Hyper-threading is a technology that enables the resources of a physical core to be shared across multiple threads, or VMs.  Accordingly, if a VM was to leverage 100% of all the physical cores on the physical CPU, there would be no surplus CPU resources available to assign to other workloads.

Normally, a VM will have ‘burst’ access to the peak available resources for a short period of time, allowing other VMs and to use the physical cores of the host. With hyper-threading enabled, the resource scheduler would not strictly assign resource to a single VM, but can dynamically re-assign resources as required.

For example, on a 4 core CPU, with 4 guest VMs running on the host server, if the workload on each individual VM is only really using one single core, this would mean three cores could be sitting idle. While those cores are sitting idle, the processor queue is building for any other VMs. Alternatively if you assign each VM only the required one single core, you are enabled to schedule all four VMs to run concurrently, and now you’re not wasting three cores by scheduling idle vCPUs to the VM.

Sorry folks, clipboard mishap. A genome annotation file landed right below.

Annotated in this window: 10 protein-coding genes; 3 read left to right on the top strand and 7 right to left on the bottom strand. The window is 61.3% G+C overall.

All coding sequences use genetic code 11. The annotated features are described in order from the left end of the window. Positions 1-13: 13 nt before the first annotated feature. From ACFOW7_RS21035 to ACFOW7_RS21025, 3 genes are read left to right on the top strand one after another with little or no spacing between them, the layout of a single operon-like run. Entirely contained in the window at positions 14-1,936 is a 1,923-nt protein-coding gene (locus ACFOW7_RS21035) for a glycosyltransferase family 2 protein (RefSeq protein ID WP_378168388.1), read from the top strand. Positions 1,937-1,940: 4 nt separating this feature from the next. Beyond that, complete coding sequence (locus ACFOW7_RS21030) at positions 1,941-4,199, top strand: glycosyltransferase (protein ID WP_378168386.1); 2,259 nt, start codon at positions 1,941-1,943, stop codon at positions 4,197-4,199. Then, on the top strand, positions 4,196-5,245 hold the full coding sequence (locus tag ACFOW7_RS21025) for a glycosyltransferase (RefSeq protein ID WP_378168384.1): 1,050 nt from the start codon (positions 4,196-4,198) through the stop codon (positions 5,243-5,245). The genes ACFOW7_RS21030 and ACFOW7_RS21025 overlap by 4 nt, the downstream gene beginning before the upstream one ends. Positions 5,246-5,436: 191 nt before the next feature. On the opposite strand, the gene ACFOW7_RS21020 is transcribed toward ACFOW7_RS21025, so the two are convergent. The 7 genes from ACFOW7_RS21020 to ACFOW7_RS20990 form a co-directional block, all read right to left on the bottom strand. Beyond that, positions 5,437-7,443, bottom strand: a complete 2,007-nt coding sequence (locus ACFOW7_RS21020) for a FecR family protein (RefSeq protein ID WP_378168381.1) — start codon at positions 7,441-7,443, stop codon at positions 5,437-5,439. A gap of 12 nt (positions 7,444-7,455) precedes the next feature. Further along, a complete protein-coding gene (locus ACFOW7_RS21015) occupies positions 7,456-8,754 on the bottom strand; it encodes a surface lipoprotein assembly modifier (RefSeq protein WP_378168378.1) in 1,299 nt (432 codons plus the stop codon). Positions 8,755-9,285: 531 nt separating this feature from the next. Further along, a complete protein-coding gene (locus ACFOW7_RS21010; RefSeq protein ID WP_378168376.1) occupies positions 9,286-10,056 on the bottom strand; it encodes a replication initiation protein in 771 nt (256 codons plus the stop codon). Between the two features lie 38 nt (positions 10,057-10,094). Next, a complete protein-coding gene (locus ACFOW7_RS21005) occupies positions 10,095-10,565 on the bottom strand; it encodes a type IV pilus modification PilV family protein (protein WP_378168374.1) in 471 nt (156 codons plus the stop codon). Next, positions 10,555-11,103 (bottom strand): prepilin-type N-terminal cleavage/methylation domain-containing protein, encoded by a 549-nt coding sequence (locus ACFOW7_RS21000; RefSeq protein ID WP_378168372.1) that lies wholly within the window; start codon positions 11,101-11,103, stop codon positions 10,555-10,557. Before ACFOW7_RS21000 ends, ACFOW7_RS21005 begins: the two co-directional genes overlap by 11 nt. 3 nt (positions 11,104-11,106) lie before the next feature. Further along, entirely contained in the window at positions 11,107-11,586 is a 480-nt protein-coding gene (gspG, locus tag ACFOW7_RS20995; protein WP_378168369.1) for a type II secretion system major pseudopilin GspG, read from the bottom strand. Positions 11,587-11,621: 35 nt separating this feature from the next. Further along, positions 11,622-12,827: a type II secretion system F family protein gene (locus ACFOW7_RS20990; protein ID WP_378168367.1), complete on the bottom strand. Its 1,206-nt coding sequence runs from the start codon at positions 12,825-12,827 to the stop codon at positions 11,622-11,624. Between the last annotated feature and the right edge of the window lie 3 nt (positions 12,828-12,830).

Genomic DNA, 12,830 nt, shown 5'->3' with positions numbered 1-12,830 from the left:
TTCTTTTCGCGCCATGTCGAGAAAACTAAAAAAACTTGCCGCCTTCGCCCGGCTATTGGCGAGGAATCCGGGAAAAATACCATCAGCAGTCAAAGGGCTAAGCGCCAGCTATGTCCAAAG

This article will look at the operational logic of Microsoft licensing, and illustrate how Microsoft has sought to respond to the evolution in Intel chipset technology, and the emergence of virtualization with VMware, and capitalize on hyper-threading to drive revenue growth for SQL Server.

Microsoft Approach to Hyper-Threading

After the release of SQL server 2012, Microsoft sought to capitalize on the advancement in hyper-visor technology pioneered by VMware, by updating the licensing metric for SQL server, and their approach to licensing for hyper-threading technology (HTT). (Conversely, under the former licensing model for SQL Server 2008 R2, hyper-threading could make SQL licensing cheaper.)

After SQL Server 2012, Microsoft sought to capitalize on hyper-threading to drive licensing revenue, succinctly with the following operational logic to ascertain the required number of licensable cores for SQL Server.